Food and Drug Administration, HHS.
The Food and Drug Administration (FDA) is announcing that a proposed collection of information has been submitted to the Office of Management and Budget (OMB) for review and clearance under the Paperwork Reduction Act of 1995.
Fax written comments on the collection of information by October 6, 2006.
To ensure that comments on the information collection are received, OMB recommends that written comments be faxed to the Office of Information and Regulatory Affairs, OMB, Attn: FDA Desk Officer, FAX: 202-395-6974.Start Further Info
FOR FURTHER INFORMATION CONTACT:
Denver Presley, Office of Management Programs (HFA-250), Food and Drug Administration, 5600 Fishers Lane, Rockville, MD 20857, 301-827-1472.End Further Info End Preamble Start Supplemental Information
In compliance with 44 U.S.C. 3507, FDA has submitted the following proposed collection of information to OMB for review and clearance:
Guidance on Informed Consent for In Vitro Diagnostic Device Studies Using Leftover Human Specimens that Are Not Individually Identifiable—(OMB Control Number 0910-0582)—Extension
FDA's investigational device regulations are intended to encourage the development of new, useful devices in a manner that is consistent with public health, safety and with ethical standards. Investigators should have freedom to pursue the least burdensome means of accomplishing this goal. However, to ensure that the balance is maintained between product development and the protection of public health, safety and ethical standards, FDA has established human subject protection regulations addressing requirements for informed consent and Institutional Review Committee (IRB) review that apply to all FDA-regulated clinical investigations involving human subjects. In particular, informed consent requirements further both safety and ethical considerations by allowing potential subjects to consider both the physical and privacy risks they face if they agree to participate in a trial.
Under FDA regulations, clinical investigations using human specimens conducted in support of premarket submissions to FDA are considered human subject investigations (see 21 CFR 812.3(p)). Many investigational device studies are exempt from most provisions of part 812 (21 CFR part 812), Investigational Device Exemptions, under § 812.2(c)(3), but FDA's regulations for the protection of human subjects (parts 50 and 56 (21 CFR parts 50 and 56)) apply to all clinical investigations that are regulated by FDA (see §§ 50.1 and 56.101, 21 U.S.C. 360j(g)(3)(A) and (g)(3)(D)).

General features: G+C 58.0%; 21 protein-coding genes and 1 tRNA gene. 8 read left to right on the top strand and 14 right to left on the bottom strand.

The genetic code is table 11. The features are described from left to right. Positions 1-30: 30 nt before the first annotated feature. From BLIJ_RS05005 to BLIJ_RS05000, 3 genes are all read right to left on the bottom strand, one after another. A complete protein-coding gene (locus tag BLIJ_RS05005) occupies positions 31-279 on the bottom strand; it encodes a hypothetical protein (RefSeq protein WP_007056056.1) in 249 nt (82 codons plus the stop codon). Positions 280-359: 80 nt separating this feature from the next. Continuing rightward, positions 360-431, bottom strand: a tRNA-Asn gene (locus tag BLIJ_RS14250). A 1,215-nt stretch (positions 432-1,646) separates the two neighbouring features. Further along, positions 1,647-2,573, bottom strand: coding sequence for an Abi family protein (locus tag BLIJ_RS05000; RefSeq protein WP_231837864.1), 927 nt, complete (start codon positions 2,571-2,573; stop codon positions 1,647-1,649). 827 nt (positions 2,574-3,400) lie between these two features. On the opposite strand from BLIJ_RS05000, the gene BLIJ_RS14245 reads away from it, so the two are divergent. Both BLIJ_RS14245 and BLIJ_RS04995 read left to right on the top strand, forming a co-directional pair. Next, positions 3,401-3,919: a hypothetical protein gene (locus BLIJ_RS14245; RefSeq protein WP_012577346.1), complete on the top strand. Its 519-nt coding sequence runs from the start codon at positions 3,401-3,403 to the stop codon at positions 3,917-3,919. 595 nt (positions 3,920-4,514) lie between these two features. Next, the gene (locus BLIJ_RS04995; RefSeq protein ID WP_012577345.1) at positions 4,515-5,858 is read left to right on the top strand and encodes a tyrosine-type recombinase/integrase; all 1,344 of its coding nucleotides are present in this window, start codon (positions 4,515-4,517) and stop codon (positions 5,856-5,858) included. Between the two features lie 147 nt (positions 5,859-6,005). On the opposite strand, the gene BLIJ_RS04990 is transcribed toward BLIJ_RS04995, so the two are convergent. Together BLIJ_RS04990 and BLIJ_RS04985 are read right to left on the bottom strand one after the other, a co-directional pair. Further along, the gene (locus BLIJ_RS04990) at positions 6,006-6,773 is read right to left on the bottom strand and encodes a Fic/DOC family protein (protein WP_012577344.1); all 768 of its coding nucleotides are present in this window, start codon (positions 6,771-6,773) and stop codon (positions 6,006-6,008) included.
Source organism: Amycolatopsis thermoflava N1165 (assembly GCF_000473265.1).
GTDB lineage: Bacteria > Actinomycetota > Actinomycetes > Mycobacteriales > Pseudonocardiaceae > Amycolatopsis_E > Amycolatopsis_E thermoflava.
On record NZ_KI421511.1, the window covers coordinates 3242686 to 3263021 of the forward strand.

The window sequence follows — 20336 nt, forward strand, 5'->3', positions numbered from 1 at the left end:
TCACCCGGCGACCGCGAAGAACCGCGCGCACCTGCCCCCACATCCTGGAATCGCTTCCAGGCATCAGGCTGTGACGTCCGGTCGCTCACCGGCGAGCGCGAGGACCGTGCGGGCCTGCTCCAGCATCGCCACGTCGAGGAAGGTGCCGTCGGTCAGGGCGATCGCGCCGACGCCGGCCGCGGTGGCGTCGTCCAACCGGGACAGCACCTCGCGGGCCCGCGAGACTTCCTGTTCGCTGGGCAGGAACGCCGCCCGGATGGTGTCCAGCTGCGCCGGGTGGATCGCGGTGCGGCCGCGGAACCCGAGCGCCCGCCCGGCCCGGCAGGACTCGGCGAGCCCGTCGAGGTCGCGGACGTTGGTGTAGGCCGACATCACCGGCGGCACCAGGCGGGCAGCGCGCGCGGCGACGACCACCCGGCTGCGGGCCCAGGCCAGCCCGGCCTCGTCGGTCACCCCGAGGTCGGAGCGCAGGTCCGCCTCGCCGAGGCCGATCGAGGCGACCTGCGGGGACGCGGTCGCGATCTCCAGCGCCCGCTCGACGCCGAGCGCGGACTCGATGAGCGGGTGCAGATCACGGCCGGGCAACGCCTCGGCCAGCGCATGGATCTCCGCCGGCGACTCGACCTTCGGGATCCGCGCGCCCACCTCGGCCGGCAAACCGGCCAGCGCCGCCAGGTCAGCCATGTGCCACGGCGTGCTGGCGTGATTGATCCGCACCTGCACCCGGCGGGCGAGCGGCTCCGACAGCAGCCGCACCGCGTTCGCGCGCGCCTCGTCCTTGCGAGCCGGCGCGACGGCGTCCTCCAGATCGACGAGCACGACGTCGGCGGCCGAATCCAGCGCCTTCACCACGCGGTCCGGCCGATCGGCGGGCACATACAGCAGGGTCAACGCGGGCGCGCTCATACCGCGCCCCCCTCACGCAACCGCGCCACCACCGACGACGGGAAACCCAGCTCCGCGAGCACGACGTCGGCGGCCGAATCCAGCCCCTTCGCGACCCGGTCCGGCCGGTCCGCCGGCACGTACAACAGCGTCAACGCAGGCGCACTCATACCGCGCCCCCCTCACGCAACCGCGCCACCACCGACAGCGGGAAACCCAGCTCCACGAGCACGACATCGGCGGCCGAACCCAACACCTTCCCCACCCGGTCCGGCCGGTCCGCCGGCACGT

FDA regulations do not contain exceptions from the requirements of informed consent on the grounds that the specimens are not identifiable or that they are remnants of human specimens collected for routine clinical care or analysis that would otherwise have been discarded. Nor do FDA regulations allow IRBs to decide whether or not to waive informed consent for research involving leftover or unidentifiable specimens.
In a level 1 guidance document issued under the good guidance practices (GGP) regulations (21 CFR 10.115), FDA outlines the circumstances in which it intends to exercise enforcement discretion as to the informed consent regulations for clinical investigators, sponsors, and IRBs.
In the Federal Register of May 19, 2006 (71 FR 29158), FDA published a 60-day notice requesting comments on the information collection provisions. In response to this notice, no comments were received.
FDA estimates the burden of this collection of information as follows:
|No. of Recordkepers||Annual Frequency per Recordkeeper||Total annual Records||Hours per Record||Total Hours||Total Capital Cost||Total Operating and Maintenance Cost|
The recommendations of this guidance impose a minimal burden on industry. FDA estimates that 700 studies will be affected annually. Each study will result in one recordkeeping per year, estimated to take 4 hours to complete. This results in a total recordkeeping burden of 2,800 hours. (700 x 4 = 2,800). FDA estimates that the cost of developing standard operating procedures ( SOPs) for each recordkeeper is $300 (6 hours of work x $50 /hour. This results in a total operational and maintenance cost to industry of $210,000 ($300 x 700 recordkeepers). The total cost of this recordkeeping (i.e., capital cost plus operational and maintenance cost) is estimated to be $420,000.Start Signature
Dated: August 28, 2006.
Assistant Commissioner for Policy.
[FR Doc. E6-14671 Filed 9-5-06; 8:45 am]
BILLING CODE 4160-01-S